Home fortification of foods with multiple micronutrient powders for health and nutrition in children under two years of age

This Cochrane Review (updated February 2020) assessed the effects and safety of home (point-of-use) fortification of foods with multiple micronutrient powders (MNPs) on nutrition, health and developmental outcomes in children under two years of age. 

It includes 29 randomised controlled trials (33,147 children) in low- and middle-income countries, comparing MNP (formulated with at least iron, zinc and vitamin A), with placebo, no intervention, or use of iron-containing supplements (i.e. standard practice). 

The review authors found that, compared with no intervention or placebo, home fortification with MNP reduced the risk of anaemia by 18% (moderate-certainty evidence) and iron deficiency by 53% (high-certainty evidence); increased haemoglobin concentrations (low-certainty evidence) and iron status (moderate-certainty evidence) at follow-up; and had no effect on weight-for-age (moderate-certainty evidence). Compared with daily iron supplementation, MNP had similar results for anaemia (low-certainty evidence) and haemoglobin concentrations (very low-certainty evidence), but less diarrhoea (low-certainty evidence). Reporting of deaths was infrequent, but no trials reported deaths due to the intervention, and while few studies reported morbidity outcomes, MNP did not increase diarrhoea, upper respiratory infection, malaria or all-cause morbidity.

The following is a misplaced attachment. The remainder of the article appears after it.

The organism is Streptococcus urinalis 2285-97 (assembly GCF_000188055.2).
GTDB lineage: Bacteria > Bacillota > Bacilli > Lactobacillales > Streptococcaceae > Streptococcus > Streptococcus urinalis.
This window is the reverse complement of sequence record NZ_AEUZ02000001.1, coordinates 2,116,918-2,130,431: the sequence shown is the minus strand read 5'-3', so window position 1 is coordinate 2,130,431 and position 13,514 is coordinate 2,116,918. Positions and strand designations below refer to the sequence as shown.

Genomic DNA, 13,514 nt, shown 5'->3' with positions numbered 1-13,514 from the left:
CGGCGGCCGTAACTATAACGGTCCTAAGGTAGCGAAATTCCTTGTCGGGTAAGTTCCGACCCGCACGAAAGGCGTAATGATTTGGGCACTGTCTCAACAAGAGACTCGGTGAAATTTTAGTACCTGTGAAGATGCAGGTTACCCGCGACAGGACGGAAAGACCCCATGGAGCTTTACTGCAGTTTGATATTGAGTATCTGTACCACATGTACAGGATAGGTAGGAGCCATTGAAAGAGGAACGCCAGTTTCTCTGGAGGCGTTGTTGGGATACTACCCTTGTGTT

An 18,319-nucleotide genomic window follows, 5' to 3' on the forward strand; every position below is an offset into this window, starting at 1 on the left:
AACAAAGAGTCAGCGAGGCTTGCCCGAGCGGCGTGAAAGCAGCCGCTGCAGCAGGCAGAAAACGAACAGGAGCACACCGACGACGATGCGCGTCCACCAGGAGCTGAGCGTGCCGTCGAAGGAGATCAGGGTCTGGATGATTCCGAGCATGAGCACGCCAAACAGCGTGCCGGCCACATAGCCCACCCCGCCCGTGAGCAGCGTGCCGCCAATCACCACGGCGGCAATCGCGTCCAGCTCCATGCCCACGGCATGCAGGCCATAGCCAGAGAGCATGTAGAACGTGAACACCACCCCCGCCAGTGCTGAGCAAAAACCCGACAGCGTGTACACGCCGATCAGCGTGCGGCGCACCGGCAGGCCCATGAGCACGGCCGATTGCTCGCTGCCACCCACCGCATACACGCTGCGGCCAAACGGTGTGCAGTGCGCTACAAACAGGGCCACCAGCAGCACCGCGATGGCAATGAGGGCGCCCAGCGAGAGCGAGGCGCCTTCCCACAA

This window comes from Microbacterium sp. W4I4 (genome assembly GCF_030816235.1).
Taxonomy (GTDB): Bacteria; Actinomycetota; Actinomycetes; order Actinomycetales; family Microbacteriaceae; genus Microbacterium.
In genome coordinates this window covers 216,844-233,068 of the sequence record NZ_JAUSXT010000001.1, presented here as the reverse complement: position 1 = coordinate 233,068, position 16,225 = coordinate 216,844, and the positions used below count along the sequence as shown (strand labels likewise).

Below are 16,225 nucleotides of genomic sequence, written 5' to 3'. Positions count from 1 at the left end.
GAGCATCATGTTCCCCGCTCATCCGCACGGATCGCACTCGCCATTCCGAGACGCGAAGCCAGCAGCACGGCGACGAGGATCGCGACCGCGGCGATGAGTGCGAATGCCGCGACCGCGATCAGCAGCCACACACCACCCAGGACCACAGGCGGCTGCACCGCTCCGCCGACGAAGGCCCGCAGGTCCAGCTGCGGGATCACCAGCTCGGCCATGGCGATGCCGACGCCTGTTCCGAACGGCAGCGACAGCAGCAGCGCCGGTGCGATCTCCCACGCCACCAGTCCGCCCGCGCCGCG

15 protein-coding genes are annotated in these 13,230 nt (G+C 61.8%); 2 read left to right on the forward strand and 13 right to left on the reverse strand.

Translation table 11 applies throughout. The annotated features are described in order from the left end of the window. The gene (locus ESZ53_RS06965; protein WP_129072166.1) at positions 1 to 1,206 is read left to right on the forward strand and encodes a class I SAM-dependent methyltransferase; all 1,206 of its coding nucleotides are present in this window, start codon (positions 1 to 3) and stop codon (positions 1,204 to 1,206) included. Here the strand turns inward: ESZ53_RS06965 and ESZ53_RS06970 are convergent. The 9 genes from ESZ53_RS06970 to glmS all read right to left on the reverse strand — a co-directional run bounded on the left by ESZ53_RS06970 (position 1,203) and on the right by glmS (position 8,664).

Read the full, updated review on the Cochrane Library